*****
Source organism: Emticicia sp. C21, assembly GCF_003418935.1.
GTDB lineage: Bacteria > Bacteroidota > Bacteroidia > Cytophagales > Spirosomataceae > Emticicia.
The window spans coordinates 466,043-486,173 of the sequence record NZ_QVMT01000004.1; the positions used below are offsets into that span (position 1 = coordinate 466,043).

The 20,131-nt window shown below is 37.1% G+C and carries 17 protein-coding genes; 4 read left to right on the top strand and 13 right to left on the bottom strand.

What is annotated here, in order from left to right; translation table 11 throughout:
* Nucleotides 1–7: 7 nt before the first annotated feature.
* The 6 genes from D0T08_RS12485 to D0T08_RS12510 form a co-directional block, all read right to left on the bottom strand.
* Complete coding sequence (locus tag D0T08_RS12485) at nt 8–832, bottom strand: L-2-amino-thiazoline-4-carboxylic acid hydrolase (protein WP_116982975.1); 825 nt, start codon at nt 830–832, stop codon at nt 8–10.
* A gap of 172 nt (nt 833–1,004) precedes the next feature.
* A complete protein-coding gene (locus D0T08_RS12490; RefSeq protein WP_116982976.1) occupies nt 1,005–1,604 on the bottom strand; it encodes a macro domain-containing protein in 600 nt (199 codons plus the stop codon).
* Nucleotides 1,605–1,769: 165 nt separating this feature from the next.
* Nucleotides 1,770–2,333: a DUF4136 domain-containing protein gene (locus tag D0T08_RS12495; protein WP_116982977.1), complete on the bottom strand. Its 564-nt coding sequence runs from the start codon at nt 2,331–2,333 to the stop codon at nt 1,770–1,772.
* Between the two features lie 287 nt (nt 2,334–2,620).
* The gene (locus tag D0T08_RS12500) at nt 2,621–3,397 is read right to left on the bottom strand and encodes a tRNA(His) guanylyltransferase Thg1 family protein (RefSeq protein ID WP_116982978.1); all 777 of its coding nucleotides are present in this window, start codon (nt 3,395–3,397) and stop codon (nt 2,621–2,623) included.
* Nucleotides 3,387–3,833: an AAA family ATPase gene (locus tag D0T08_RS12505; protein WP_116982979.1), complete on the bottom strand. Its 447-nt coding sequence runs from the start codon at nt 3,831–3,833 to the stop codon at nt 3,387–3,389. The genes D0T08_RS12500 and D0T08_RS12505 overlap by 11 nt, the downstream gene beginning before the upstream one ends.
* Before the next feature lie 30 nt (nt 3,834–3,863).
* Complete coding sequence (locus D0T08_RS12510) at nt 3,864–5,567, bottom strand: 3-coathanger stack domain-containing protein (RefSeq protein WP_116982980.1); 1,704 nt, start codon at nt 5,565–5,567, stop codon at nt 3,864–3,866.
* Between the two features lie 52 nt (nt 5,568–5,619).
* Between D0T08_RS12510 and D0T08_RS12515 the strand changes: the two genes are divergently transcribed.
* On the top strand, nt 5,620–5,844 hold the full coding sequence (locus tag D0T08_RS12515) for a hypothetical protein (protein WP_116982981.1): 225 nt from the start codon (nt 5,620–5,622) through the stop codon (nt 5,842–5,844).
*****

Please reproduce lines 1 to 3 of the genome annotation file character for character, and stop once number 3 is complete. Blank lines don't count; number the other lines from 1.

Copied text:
Source organism: Emticicia sp. C21, assembly GCF_003418935.1.
GTDB lineage: Bacteria > Bacteroidota > Bacteroidia > Cytophagales > Spirosomataceae > Emticicia.
The window spans coordinates 466,043-486,173 of the sequence record NZ_QVMT01000004.1; the positions used below are offsets into that span (position 1 = coordinate 466,043).